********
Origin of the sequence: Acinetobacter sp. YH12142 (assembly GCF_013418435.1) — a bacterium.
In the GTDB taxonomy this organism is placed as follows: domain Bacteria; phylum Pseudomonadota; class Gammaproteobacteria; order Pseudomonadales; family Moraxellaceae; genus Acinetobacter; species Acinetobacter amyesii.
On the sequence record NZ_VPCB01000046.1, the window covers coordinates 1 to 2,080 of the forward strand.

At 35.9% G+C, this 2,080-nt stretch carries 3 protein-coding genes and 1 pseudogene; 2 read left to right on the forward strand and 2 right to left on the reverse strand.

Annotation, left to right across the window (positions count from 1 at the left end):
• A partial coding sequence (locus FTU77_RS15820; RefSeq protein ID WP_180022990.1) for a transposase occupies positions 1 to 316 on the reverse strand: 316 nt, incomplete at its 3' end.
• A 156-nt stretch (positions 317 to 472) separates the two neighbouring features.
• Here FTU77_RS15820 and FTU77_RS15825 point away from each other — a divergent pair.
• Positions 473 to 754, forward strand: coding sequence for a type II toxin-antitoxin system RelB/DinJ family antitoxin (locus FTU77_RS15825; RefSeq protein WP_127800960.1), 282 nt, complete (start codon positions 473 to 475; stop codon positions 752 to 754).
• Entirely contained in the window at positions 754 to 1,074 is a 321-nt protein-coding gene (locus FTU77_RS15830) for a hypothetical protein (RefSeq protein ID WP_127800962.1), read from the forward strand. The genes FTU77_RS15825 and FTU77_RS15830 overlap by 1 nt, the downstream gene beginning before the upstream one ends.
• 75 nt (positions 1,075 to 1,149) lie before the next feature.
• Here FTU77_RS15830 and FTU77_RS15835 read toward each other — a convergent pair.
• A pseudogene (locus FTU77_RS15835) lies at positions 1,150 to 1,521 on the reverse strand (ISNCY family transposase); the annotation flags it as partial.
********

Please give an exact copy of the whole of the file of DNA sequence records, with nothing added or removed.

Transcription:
Origin of the sequence: Acinetobacter sp. YH12142 (assembly GCF_013418435.1) — a bacterium.
In the GTDB taxonomy this organism is placed as follows: domain Bacteria; phylum Pseudomonadota; class Gammaproteobacteria; order Pseudomonadales; family Moraxellaceae; genus Acinetobacter; species Acinetobacter amyesii.
On the sequence record NZ_VPCB01000046.1, the window covers coordinates 1 to 2,080 of the forward strand.

At 35.9% G+C, this 2,080-nt stretch carries 3 protein-coding genes and 1 pseudogene; 2 read left to right on the forward strand and 2 right to left on the reverse strand.

Annotation, left to right across the window (positions count from 1 at the left end):
• A partial coding sequence (locus FTU77_RS15820; RefSeq protein ID WP_180022990.1) for a transposase occupies positions 1 to 316 on the reverse strand: 316 nt, incomplete at its 3' end.
• A 156-nt stretch (positions 317 to 472) separates the two neighbouring features.
• Here FTU77_RS15820 and FTU77_RS15825 point away from each other — a divergent pair.
• Positions 473 to 754, forward strand: coding sequence for a type II toxin-antitoxin system RelB/DinJ family antitoxin (locus FTU77_RS15825; RefSeq protein WP_127800960.1), 282 nt, complete (start codon positions 473 to 475; stop codon positions 752 to 754).
• Entirely contained in the window at positions 754 to 1,074 is a 321-nt protein-coding gene (locus FTU77_RS15830) for a hypothetical protein (RefSeq protein ID WP_127800962.1), read from the forward strand. The genes FTU77_RS15825 and FTU77_RS15830 overlap by 1 nt, the downstream gene beginning before the upstream one ends.
• 75 nt (positions 1,075 to 1,149) lie before the next feature.
• Here FTU77_RS15830 and FTU77_RS15835 read toward each other — a convergent pair.
• A pseudogene (locus FTU77_RS15835) lies at positions 1,150 to 1,521 on the reverse strand (ISNCY family transposase); the annotation flags it as partial.